Week of January 5 – January 11, 2018 tea. Donation Requested: Adults $9 Seniors and Military (Active/ Retired with ID Card) $8, Children 5—12 $7, Under 5 Free, Take-outs $9. Call 518-584-2585 for more information.

Family Friendly Event

Friday, January 5 Guided Hike Vischer Ferry Nature and Histroic Preserve, Riverview Rd., Rexford 1 p.m. — Meet at the Whipple Bridge entrance.

Saturday, January 6 Young Essential Oils Workshop The Children’s Museum, 69 Caroline St., Saratoga Springs, 9:30 – 11:30 a.m. Come and meet Devin White and Erin Joseph for a special essential oil infused jewelry / necklace activity at the museum. Join us as we create a necklace or bracelet with wooden beads and a leather tassel that will work as your own personal little diffuser for essential oils. Put a drop or two of your favorite oil on it and you are ready to go. Parents and kids of all ages are welcome. Free with museum admission. This workshop is open to families with children of all ages.

Sunday, January 7 Breakfast Buffet Saratoga-Wilton Elks, 1 Elks Lane, Rt. 9, Saratoga Springs, 8:30 – 11 a.m. Eggs to order, fruit cocktail, French toast, pancakes, potatoes, breakfast sausage and ham, corned beef hash, sausage gravy and buiscuits, scrambled eggs, eggs benedict, juice, coffee and

Monday, January 8 Grownup Gaming: "Board" in the Library Saratoga Springs Public Library, H. Dutcher Community Room, 6 – 9 p.m. Come be "board" in the library on the first Monday of the month (except holidays) with Saratoga's newest group of adult board game enthusiasts. We'll play games from some of the most respected publishers in the industry, occasionally unbox new games, and share some favorite games from our collections with the group. For more information call 518-584-7860 ext. 268.

Saratoga Retired Teachers Meeting Longfellows Restaurant, 500 Union Ave., Saratoga Springs, Noon — Prospective members, please call 518-587-5356 for membership information and luncheon reservations.

Tuesday, January 9 Woodcarvers Meeting Milton Community Center, 310 Northline Rd., Ballston Spa, 9 – 11:30 a.m. The Ballston Area Senior Citizens are looking for anyone interested in joining, from beginners to experienced woodcarvers. Both men and women in the group meet every Tuesday to carve everything from small boots, birds, walking canes to even a rocking horse. Please contact Neil Scheuerman at the Community Center, 9 – 11:30 a.m. at 518-885-6740. If the schools are closed due to inclement weather the Center is closed also. Visit www. ballstonareaseniors.com.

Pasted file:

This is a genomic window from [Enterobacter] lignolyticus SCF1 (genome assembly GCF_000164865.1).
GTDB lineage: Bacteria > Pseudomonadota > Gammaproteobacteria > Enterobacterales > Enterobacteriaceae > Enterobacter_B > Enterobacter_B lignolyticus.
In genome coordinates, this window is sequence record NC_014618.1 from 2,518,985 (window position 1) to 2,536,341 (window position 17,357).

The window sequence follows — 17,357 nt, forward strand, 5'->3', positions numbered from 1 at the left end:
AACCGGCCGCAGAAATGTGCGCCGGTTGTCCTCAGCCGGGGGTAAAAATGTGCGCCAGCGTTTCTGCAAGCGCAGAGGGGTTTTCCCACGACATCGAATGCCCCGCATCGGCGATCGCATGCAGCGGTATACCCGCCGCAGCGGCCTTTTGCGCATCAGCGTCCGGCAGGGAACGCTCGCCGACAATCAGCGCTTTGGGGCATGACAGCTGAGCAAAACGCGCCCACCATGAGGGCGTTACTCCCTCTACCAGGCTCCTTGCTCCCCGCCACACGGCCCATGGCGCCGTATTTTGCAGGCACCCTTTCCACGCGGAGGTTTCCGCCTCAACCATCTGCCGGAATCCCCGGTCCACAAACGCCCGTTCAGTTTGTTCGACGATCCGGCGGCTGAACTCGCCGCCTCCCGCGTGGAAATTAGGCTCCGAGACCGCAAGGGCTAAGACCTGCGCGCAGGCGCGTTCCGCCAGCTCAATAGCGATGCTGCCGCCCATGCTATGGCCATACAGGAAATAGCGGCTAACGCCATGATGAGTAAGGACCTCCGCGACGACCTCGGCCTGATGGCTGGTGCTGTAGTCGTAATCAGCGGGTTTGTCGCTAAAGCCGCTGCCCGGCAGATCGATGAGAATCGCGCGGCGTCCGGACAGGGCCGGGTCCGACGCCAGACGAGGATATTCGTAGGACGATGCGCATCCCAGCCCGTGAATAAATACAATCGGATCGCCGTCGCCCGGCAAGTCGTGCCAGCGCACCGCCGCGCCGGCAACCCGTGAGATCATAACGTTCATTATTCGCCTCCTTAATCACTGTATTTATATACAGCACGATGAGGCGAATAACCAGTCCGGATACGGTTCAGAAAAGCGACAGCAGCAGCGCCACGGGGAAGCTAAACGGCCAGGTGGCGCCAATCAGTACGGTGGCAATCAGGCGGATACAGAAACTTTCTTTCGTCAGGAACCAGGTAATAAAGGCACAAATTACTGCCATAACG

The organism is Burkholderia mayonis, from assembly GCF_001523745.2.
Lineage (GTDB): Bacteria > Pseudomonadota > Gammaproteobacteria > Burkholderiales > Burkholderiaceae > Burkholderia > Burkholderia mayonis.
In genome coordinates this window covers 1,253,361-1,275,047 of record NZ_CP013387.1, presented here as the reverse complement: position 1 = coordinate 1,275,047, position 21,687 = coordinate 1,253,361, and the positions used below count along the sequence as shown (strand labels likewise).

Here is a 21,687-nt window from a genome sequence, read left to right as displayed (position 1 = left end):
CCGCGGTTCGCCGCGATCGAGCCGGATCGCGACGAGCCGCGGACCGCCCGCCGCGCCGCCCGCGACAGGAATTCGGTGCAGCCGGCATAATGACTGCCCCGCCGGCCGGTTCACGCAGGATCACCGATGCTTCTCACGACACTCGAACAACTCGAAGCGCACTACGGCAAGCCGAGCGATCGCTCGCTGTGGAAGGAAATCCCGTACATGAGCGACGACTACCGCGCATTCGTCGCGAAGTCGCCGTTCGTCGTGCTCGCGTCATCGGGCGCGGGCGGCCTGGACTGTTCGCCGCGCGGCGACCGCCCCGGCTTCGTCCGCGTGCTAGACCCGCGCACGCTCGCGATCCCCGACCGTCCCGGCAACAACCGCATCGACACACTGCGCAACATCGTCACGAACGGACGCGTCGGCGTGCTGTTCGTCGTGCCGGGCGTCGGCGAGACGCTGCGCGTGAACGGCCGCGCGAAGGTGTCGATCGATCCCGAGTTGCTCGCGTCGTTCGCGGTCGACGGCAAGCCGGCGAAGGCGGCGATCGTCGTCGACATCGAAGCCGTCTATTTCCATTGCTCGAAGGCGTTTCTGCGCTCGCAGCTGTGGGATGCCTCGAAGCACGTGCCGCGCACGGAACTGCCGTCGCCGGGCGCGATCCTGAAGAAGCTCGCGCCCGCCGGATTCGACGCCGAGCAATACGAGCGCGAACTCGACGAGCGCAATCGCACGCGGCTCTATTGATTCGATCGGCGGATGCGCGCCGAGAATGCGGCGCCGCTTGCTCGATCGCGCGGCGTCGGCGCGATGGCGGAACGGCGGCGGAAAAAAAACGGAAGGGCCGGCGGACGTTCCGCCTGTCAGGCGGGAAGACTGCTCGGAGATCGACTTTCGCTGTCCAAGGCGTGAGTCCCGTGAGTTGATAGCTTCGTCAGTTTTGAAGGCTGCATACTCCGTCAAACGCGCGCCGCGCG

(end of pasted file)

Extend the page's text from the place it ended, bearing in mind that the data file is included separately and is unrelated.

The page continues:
25

CALENDAR Ceramics, Sculpture, and Soapstone Carving Saratoga Senior Center, 5 Williams St., Saratoga Springs, 5:30 - 7:30 pm Participants can arrive anytime between 5:30-6 p.m. No experience is necessary. Come join the fun and let your creativity flow during our new extended Tuesday night hours.

Rifle Competition Fish Creek Rod and Gun Club, Route 32 south of the village of Victory, 7 p.m. The 22-caliber rifle competition will be held at the club house. You will need to bring your own rifle and ammunition. It will continue every Tuesday for the month of January. For information contact the club house at 518-695-3917.

Wednesday, January 10 Parent and Baby Meetup Northshire Bookstore, 424 Broadway, Saratoga Springs, 10:30 a.m. Parents and babies from birth to one year are invited to stop by for conversation and to spend time with other new parents. The conversation will be facilitated by Rebecca Rovner, birth and postpartum doula. For more information visit www.northshire.com.

2018 Winter Storytellers Series Continues SUNY Empire State College, 2 Union Ave., Room 126, Saratoga Springs, Noon – 1 p.m. The Academy for Lifelong Learning presents the tenth annual storytellers series every Wednesday through February 21. January 10 features storyteller Kate Dudding with “Serving Their Country.” Sponsored by Prestwick

Chase at Saratoga. Free and open to the public. Postponed if Saratoga Springs city schools are closed. For more information, call the Academy at 518-587-2100 ext. 2415. www.esc.edu/all